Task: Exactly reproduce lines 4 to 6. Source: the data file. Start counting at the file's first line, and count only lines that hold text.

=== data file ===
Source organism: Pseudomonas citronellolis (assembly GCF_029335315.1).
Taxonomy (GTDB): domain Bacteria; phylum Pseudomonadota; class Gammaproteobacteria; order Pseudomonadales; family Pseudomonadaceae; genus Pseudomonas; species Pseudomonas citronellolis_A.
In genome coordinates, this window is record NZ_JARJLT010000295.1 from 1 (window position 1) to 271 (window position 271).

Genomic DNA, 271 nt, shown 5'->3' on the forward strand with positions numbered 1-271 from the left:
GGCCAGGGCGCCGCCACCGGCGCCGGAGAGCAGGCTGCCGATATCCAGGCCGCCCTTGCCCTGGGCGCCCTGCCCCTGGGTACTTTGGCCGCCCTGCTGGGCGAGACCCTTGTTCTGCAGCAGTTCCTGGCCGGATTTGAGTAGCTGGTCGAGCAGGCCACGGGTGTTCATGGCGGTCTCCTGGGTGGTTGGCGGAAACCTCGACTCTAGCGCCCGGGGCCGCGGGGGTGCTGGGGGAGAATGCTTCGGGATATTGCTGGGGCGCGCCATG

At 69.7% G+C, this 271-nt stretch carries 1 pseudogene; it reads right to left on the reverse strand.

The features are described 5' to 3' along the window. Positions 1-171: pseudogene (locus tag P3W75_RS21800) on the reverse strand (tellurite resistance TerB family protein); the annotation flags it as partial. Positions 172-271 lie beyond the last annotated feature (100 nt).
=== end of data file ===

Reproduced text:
Genomic DNA, 271 nt, shown 5'->3' on the forward strand with positions numbered 1-271 from the left:
GGCCAGGGCGCCGCCACCGGCGCCGGAGAGCAGGCTGCCGATATCCAGGCCGCCCTTGCCCTGGGCGCCCTGCCCCTGGGTACTTTGGCCGCCCTGCTGGGCGAGACCCTTGTTCTGCAGCAGTTCCTGGCCGGATTTGAGTAGCTGGTCGAGCAGGCCACGGGTGTTCATGGCGGTCTCCTGGGTGGTTGGCGGAAACCTCGACTCTAGCGCCCGGGGCCGCGGGGGTGCTGGGGGAGAATGCTTCGGGATATTGCTGGGGCGCGCCATG

At 69.7% G+C, this 271-nt stretch carries 1 pseudogene; it reads right to left on the reverse strand.